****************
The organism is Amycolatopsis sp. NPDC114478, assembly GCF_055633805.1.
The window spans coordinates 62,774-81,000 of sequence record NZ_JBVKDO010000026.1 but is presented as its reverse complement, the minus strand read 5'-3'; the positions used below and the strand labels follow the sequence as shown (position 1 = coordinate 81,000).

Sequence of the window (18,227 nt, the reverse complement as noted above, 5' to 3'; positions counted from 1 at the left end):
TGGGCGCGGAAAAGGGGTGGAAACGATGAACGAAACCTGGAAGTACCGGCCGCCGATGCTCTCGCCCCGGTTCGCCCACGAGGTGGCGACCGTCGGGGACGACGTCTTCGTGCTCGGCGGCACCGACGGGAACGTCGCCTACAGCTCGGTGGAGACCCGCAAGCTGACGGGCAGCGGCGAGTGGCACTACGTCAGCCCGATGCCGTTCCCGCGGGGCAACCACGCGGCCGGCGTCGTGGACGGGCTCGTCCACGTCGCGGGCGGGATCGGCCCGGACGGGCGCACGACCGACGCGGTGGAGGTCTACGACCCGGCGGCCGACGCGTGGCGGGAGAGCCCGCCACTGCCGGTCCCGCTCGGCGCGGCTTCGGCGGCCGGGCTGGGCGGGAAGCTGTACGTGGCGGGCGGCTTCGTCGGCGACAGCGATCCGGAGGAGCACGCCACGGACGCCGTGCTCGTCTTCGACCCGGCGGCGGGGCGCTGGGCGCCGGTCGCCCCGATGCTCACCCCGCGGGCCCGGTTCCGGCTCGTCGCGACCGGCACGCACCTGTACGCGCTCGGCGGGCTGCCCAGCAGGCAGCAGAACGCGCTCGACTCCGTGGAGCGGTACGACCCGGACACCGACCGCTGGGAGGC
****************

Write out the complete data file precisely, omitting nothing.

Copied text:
The organism is Amycolatopsis sp. NPDC114478, assembly GCF_055633805.1.
The window spans coordinates 62,774-81,000 of sequence record NZ_JBVKDO010000026.1 but is presented as its reverse complement, the minus strand read 5'-3'; the positions used below and the strand labels follow the sequence as shown (position 1 = coordinate 81,000).

Sequence of the window (18,227 nt, the reverse complement as noted above, 5' to 3'; positions counted from 1 at the left end):
TGGGCGCGGAAAAGGGGTGGAAACGATGAACGAAACCTGGAAGTACCGGCCGCCGATGCTCTCGCCCCGGTTCGCCCACGAGGTGGCGACCGTCGGGGACGACGTCTTCGTGCTCGGCGGCACCGACGGGAACGTCGCCTACAGCTCGGTGGAGACCCGCAAGCTGACGGGCAGCGGCGAGTGGCACTACGTCAGCCCGATGCCGTTCCCGCGGGGCAACCACGCGGCCGGCGTCGTGGACGGGCTCGTCCACGTCGCGGGCGGGATCGGCCCGGACGGGCGCACGACCGACGCGGTGGAGGTCTACGACCCGGCGGCCGACGCGTGGCGGGAGAGCCCGCCACTGCCGGTCCCGCTCGGCGCGGCTTCGGCGGCCGGGCTGGGCGGGAAGCTGTACGTGGCGGGCGGCTTCGTCGGCGACAGCGATCCGGAGGAGCACGCCACGGACGCCGTGCTCGTCTTCGACCCGGCGGCGGGGCGCTGGGCGCCGGTCGCCCCGATGCTCACCCCGCGGGCCCGGTTCCGGCTCGTCGCGACCGGCACGCACCTGTACGCGCTCGGCGGGCTGCCCAGCAGGCAGCAGAACGCGCTCGACTCCGTGGAGCGGTACGACCCGGACACCGACCGCTGGGAGGC